Knowing His Limits
One of the first responsibilities of leadership is to understand the parameters of one's authority and to master the art of persuading, co-opting, or otherwise enlisting the support of those whose participation is required.
Under our system of government, it is the Congress, not the president, that is charged with the authority to decide on spending, taxing, and the creation of federal programs. Bill Clinton did not understand that; as a result, he convened an executive branch task force to create a new health care plan; eight years later, when he left the presidency, that plan was little more than a dusty curiosity for historians.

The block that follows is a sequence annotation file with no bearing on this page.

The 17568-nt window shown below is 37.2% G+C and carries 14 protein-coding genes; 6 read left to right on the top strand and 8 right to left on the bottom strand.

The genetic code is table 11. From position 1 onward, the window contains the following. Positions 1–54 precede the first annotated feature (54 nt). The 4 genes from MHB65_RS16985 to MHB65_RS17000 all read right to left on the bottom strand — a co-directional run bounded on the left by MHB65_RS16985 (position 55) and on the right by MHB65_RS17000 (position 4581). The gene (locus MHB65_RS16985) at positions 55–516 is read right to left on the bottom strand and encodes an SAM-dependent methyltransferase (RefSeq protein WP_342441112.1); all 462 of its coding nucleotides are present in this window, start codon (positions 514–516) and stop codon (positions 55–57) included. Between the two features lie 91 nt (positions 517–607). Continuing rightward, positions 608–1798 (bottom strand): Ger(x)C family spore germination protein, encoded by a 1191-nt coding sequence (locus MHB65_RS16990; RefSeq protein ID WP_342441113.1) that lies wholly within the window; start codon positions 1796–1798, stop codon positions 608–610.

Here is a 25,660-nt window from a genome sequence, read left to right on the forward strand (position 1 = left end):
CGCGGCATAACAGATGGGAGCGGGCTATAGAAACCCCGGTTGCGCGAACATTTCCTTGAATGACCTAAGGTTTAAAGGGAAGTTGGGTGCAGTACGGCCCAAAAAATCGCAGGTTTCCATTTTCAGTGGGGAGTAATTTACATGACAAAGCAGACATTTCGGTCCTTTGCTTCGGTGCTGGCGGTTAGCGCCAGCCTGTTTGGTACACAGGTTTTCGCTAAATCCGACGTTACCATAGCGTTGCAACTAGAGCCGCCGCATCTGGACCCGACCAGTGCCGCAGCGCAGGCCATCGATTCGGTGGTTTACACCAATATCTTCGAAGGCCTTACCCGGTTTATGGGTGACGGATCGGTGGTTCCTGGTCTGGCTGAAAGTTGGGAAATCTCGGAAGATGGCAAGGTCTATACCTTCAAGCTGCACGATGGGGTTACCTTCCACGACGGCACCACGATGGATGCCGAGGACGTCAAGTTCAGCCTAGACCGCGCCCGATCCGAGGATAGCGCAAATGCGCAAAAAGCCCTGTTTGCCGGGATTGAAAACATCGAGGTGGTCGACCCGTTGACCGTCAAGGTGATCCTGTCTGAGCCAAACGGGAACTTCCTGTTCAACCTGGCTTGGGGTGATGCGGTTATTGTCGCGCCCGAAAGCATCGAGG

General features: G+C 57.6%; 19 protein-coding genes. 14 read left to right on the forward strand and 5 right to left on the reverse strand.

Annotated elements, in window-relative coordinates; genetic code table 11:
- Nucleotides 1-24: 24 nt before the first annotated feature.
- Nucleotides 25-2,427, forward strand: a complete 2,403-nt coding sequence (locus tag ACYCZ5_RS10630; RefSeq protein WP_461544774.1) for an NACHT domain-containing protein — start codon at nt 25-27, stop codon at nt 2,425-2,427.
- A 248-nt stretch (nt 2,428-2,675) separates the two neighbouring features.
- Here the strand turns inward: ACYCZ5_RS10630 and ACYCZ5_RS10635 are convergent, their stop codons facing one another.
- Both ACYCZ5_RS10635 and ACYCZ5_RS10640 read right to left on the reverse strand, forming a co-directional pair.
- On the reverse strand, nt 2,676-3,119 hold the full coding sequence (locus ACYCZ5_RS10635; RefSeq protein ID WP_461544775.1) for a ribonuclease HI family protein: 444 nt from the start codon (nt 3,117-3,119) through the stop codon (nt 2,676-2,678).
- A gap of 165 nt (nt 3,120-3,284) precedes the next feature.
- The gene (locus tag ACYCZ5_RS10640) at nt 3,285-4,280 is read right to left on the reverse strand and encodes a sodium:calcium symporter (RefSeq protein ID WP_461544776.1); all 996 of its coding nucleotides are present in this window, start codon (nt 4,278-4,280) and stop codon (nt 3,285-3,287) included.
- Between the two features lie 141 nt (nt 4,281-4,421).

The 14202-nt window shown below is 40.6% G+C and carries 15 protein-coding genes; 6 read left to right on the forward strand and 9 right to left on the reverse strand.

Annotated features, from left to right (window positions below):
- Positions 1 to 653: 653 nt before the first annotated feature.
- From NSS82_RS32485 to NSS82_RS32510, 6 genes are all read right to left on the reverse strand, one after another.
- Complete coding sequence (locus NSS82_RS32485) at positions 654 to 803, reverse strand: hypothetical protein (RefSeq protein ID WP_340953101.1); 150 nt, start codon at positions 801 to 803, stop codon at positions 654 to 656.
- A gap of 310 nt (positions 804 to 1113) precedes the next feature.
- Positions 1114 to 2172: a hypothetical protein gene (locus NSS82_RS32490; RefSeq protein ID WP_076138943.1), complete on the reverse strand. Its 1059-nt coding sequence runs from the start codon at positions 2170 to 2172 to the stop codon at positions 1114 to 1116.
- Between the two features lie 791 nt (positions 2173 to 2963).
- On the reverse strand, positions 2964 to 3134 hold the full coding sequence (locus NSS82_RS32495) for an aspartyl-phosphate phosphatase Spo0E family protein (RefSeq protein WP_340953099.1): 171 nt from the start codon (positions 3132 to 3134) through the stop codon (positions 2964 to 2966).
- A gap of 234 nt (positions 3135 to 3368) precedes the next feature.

Barack Obama is seeking change of a major scale and is smart enough to understand who will ultimately decide on the success or failure of those grand visions; he is being presidential -- wisely presidential -- spelling out the grand idea and general parameters of what he would hope for and then working with the Congress as it writes the new laws. Political scientist Richard Neustadt famously described true presidential leadership in precisely the way Obama is now exercising it.
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